Please Note: This article is written for users of the following Microsoft Excel versions: 2007, 2010, 2013, and 2016. If you are using an earlier version (Excel 2003 or earlier), this tip may not work for you. For a version of this tip written specifically for earlier versions of Excel, click here: Adding Ampersands in Headers and Footers.

Adding Ampersands in Headers and Footers

by Allen Wyatt
(last updated May 28, 2016)

One of the finishing touches often applied to a worksheet is to create headers and footers that print on every page. You may have noticed that some characters won't print in a header or footer. For instance, if you work at a company named Drury & James, and you put the company name in the header or footer, it will print as Drury James, omitting the ampersand.

The reason for this is because the ampersand signals, to Excel, that the next character is "special" and represents a code controlling some aspect of what is printed. To override the effect that the ampersand has, simply use two ampersands, as in Drury && James. When you do, the first ampersand is "swallowed" by Excel and the second one actually prints.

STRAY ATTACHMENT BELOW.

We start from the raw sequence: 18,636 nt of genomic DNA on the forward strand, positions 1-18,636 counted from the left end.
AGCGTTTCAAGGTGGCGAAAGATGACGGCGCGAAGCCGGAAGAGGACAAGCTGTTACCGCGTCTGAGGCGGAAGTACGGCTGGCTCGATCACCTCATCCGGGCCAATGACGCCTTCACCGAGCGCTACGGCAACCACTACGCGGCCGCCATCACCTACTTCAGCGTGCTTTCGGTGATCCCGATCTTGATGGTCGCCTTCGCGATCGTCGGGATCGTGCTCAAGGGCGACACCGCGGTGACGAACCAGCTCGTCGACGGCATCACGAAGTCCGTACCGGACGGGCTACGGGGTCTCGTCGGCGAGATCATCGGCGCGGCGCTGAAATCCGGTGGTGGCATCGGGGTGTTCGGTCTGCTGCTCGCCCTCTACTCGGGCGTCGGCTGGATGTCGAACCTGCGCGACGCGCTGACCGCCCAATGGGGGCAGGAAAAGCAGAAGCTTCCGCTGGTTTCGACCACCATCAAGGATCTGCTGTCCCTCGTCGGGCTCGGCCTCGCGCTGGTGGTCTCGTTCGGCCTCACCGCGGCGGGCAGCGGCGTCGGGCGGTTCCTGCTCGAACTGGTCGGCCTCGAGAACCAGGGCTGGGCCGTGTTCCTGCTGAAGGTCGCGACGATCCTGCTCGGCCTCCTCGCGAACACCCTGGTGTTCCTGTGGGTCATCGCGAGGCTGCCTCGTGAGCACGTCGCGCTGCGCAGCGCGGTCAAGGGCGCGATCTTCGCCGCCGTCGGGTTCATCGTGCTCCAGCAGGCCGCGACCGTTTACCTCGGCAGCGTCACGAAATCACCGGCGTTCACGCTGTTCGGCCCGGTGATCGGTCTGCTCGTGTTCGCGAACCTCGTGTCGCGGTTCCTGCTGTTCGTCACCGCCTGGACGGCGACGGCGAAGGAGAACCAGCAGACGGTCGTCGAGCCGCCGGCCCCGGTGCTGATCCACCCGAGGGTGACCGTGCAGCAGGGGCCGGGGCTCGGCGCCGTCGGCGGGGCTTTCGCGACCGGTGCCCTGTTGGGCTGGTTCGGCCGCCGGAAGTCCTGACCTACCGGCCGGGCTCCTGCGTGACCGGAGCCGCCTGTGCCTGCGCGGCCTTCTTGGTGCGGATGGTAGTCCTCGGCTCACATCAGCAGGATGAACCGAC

ExcelTips is your source for cost-effective Microsoft Excel training. This tip (11227) applies to Microsoft Excel 2007, 2010, 2013, and 2016. You can find a version of this tip for the older menu interface of Excel here: Adding Ampersands in Headers and Footers.

Author Bio

Allen Wyatt

With more than 50 non-fiction books and numerous magazine articles to his credit, Allen Wyatt is an internationally recognized author. He  is president of Sharon Parq Associates, a computer and publishing services company. ...

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